The Seagull


And brazenly, the seagull swoops
to the ground, flying in like a fighter jet,
with beady eyes, wings the colour of clouds.
Its clarion cry is pitched against the rumble
of some machine as it searches
among the desiccated fridges,
a rusted TV set, the rotting innards
of discarded plastic bags. The call it gives
is one of seaweed and kelp, the sting
of salt on the wind as the tide rushes in.
But here it is, on terrain thick with broken bottles,
sticks and mouldy fishing nets, the sickly stench
of waste a weight in the summer air.
It is one of life’s scavengers, the garbage can
of birds, ungainly looking, brash, and yet
can glide across the skyline with a grace
we cannot share, rooted as we are to the land.




@2014 Louise Hastings

The Watchers


As darkness falls
the sky is shot with red
and here is where the wood
thins out, opens into a field of souls,
and all that’s good and gentle
bleeds off through the night.

There is no hope in this
and they come to burn the dead
hidden by a sweep of cloud
and a fading moon. We watch
to witness whatever truth there is,
and wait for morning to weep
across the trees, raw as ripped out roots.



©2013 Louise Hastings


The Perseid meteor shower is sparked every August when the Earth passes through a stream of space debris left by comet Swift-Tuttle. (Photo: Darren Wood/Twitter)

The Perseid meteor shower is sparked every August when the Earth passes through a stream of space debris left by comet Swift-Tuttle. (Photo: Darren Wood/Twitter)

Summer is passing
and I wonder
where all the voices go,
the ones that never end
rising in a cacophony
of noise, spit and dust.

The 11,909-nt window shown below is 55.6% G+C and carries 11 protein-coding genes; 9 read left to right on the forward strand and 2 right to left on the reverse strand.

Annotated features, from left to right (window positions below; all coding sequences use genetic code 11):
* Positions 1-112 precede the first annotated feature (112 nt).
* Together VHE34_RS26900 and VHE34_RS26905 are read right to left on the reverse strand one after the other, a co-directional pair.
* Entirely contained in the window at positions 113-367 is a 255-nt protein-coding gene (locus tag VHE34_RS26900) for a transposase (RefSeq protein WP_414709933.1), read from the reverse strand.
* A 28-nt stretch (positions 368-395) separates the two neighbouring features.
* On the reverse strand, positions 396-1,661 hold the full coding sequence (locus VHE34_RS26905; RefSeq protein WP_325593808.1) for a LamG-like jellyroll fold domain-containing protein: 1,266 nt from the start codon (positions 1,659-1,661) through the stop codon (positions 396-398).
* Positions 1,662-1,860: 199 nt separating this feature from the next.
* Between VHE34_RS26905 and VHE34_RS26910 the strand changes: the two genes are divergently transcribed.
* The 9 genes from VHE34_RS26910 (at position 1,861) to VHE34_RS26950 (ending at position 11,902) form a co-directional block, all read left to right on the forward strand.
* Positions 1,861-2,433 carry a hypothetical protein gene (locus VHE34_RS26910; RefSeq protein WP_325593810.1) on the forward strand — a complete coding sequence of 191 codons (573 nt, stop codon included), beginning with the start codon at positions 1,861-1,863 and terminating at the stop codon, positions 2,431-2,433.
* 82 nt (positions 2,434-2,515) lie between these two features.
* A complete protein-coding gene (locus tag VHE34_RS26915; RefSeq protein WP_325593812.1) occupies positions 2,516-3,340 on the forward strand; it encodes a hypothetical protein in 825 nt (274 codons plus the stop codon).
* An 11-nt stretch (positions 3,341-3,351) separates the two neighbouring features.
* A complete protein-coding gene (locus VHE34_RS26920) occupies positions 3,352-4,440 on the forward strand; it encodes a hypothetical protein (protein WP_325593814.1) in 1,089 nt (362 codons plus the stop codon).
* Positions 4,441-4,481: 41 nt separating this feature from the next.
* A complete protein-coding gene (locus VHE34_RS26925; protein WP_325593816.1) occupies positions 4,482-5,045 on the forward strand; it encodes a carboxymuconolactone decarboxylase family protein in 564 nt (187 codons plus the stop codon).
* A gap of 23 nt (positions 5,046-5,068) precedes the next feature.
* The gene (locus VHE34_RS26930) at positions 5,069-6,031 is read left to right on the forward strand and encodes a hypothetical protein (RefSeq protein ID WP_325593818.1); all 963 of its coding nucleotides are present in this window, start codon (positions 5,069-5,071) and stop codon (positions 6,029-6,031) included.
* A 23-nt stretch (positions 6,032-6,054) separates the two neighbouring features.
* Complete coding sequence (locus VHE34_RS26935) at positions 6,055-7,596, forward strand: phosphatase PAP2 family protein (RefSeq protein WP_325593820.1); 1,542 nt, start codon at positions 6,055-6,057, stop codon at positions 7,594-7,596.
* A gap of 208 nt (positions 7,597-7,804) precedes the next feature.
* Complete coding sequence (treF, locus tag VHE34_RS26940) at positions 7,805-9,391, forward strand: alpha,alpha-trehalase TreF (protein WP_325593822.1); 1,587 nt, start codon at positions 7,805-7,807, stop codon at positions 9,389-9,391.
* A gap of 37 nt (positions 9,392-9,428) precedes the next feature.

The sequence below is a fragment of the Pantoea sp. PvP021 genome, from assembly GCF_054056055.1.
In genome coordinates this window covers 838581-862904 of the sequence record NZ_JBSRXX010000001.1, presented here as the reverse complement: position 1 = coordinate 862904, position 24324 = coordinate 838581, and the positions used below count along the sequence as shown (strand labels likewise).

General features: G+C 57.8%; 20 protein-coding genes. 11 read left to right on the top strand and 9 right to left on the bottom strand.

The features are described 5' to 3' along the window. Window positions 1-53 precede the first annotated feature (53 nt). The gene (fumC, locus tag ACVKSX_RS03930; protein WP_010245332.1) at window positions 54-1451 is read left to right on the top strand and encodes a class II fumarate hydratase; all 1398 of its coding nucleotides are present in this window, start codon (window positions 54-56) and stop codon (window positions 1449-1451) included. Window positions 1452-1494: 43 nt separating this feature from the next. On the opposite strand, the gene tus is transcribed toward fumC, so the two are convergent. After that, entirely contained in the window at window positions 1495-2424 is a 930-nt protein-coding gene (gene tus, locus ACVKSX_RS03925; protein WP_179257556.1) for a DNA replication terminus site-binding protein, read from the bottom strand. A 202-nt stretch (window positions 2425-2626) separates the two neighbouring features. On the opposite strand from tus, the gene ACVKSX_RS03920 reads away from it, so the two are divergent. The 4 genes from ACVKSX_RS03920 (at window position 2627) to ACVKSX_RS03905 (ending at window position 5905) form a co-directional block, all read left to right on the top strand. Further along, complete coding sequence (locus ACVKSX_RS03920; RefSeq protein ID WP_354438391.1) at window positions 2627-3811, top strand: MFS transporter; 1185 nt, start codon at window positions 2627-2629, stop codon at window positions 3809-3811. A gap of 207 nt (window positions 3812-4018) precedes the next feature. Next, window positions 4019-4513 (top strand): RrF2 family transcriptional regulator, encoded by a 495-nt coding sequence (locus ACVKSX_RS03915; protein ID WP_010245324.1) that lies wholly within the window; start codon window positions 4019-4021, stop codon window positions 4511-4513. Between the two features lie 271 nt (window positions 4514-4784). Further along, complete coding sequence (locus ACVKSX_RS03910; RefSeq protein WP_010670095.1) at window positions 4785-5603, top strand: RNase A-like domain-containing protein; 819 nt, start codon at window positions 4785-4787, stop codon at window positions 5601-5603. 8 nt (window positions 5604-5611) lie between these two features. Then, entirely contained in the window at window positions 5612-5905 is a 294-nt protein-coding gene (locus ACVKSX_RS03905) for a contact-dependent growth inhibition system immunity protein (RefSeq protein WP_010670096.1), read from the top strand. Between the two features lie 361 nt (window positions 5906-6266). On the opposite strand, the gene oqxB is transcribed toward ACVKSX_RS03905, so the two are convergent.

Would they stop
if they could hear her wild lament
before the darkness closes in?

They line up along the street
to protest their unfair fate
while in the road the vans
announce their message: “GO HOME”
and all I see is mess and black austerity,
blood and hate, but what do I know?
Only that I wished upon a falling star tonight.

And they will predict their rainfall,
declare their wars, but we can
turn their lies into truth,
and when the world turns violent
I can think of brightness, the beyond
and always my love for you.



©2013 Louise Hastings

Know Which Way the Wind Blows

Photo by Louise Hastings

Photo by Louise Hastings

That summer was one of storms,
electric blue on glass, voices
which turned to silence, black and white.
I stood awake drawn to the deeper thrum,
the darker light – which is not its absence,
but the moonshine off the surface of the sea.

A waking dream perhaps, of sun on leaf,
on purple flower, sun on the backs
of children playing on the sandy shore.
A bee drifts by, hangs in the heavy air
and what I feel here lasts a lifetime,
the sea and sun, the sky full of birdsong.

In the blue along the horizon, a cry
from a seabird carries on the wind,
and with its call and the drone of the bee
still in my ear, I hear its note, its music
somehow blurred, somehow dimmed
and the heart it breaks is mine.



© Louise Hastings 2013

Dying Star

Mountain lake

When the sun descends beneath winter clouds
the jackals circle in a deep wood
out where the frozen grass lays under frost light.

They pant hotly on the soil, pressed close
as we pass – saliva drips, a gash for a mouth –
seeking earth’s exposed nerve, riches, death.

These are the hours, all that might be lost,
hopes dissolving with the melting snow,
loss lingering in the dark like the hill fog.

They are laughing now; hear the callous disregard
while earth’s watchers, bathed in moonlight
remain the keepers of this dying star.



Copyright @Louise Hastings 2013